Human growth hormone can be used successfully to treat some symptoms of cystic fibrosis, but its impact on the disease itself remains unknown, according to a new report funded by U.S. Department of Health and Human Services' Agency for Healthcare Research and Quality (AHRQ).
Cystic fibrosis is an inherited chronic multi-organ disease, caused by a defective gene, in which the body produces thick mucus that clogs the lungs and leads to life-threatening lung infections. The disease also makes it difficult for the pancreas to work, hampering the ability to absorb food. Common signs are salty tasting skin, difficulty breathing, chronic lung infections, and poor weight gain and shorter height. The disease typically is detected in childhood, stunting the patient's growth and usually leading to early death.
The report, "Effectiveness of Recombinant Human Growth Hormone (rhGH) in the Treatment of Patients with Cystic Fibrosis," finds that the use of human growth hormone increases height and weight, may improve lung functioning and may strengthen the bones of patients with cystic fibrosis. Researchers found evidence suggesting that human growth hormone therapy reduces the need for hospitalizations but could find no evidence that the therapy prolongs life or improves health-related quality of life. The use of human growth hormone was also found to raise blood sugar, which may over time lead to the development of diabetes in some patients.
"Patients with cystic fibrosis and their families have long looked for ways to manage this disease," said AHRQ Director Carolyn M. Clancy, M.D. "This report gives patients and their families excellent information that they can use, in consultation with their doctors, to make decisions about care."
The report was produced by the University of Connecticut/Hartford Hospital Evidence-based Practice Center for AHRQ, a leading federal agency conducting patient-centered outcomes research. Results of the report were published online today in the journal Pediatrics. Researchers examined published evidence from 53 unique studies of the effect of human growth hormone in cystic fibrosis patients as well as patients who did not have cystic fibrosis.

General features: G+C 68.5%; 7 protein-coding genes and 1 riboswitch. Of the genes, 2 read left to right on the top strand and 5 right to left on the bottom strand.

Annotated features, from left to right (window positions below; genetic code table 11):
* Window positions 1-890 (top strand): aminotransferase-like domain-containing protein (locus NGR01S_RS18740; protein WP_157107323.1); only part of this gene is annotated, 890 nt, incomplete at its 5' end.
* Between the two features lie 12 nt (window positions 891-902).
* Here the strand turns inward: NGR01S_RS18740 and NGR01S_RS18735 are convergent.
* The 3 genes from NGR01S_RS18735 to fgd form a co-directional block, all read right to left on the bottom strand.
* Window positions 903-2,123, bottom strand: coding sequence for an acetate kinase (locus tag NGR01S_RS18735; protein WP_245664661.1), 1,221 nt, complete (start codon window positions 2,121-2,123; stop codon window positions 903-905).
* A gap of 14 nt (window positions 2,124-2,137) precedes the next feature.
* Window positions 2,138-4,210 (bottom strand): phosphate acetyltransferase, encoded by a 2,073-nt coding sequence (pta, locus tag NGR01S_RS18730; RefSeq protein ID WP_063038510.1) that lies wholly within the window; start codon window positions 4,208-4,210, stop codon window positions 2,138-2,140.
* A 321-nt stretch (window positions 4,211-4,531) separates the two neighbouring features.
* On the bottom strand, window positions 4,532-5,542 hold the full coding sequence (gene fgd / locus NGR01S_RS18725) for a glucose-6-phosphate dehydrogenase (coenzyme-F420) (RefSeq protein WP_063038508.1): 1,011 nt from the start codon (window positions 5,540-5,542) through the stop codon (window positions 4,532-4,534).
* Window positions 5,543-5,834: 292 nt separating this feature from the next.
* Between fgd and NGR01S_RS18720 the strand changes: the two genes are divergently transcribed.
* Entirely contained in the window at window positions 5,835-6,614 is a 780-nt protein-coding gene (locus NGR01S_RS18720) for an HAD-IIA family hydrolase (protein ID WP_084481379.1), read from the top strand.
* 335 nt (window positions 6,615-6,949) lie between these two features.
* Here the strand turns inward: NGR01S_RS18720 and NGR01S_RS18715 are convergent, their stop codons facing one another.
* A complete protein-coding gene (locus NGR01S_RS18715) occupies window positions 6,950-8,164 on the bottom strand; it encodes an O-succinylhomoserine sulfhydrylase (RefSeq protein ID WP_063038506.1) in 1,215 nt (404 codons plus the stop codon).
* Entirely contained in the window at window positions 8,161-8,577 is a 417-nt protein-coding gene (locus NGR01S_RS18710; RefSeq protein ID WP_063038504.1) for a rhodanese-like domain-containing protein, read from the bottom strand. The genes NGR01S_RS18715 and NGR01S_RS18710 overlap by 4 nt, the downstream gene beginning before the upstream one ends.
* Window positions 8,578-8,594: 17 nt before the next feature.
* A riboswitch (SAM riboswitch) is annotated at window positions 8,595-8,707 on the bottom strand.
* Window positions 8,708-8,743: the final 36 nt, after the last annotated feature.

Cystic fibrosis usually is diagnosed in early childhood, and recent developments in screening can detect the disease shortly after birth. It afflicts about 30,000 children and adults in the United States. In the 1950s, few children diagnosed with cystic fibrosis lived to attend elementary school, but advances in treatment have improved the median age of survival to 37 years old.
Human growth hormone is commonly used to treat several conditions, including growth hormone deficiency, chronic kidney failure and small size in children. Human growth hormone therapy requires that patients inject the medication every day for several months.
"Effectiveness of Recombinant Human Growth Hormone (rhGH) in the Treatment of Patients with Cystic Fibrosis" is the newest comparative effectiveness review from AHRQ's Effective Health Care Program. The Effective Health Care Program represents a leading federal effort to compare alternative treatments for health conditions and make the findings public to help doctors, nurses, pharmacists and others work together with patients to choose the most effective treatments.
In conjunction with the new report, AHRQ will soon publish plain-language summary guides about human growth hormone in cystic fibrosis for patients, clinicians and policymakers. Summary guides on numerous clinical topics and other information and background on the Effective Health Care Program can be found at www.effectivehealthcare.ahrq.gov.
Source: Agency for Healthcare Research and Quality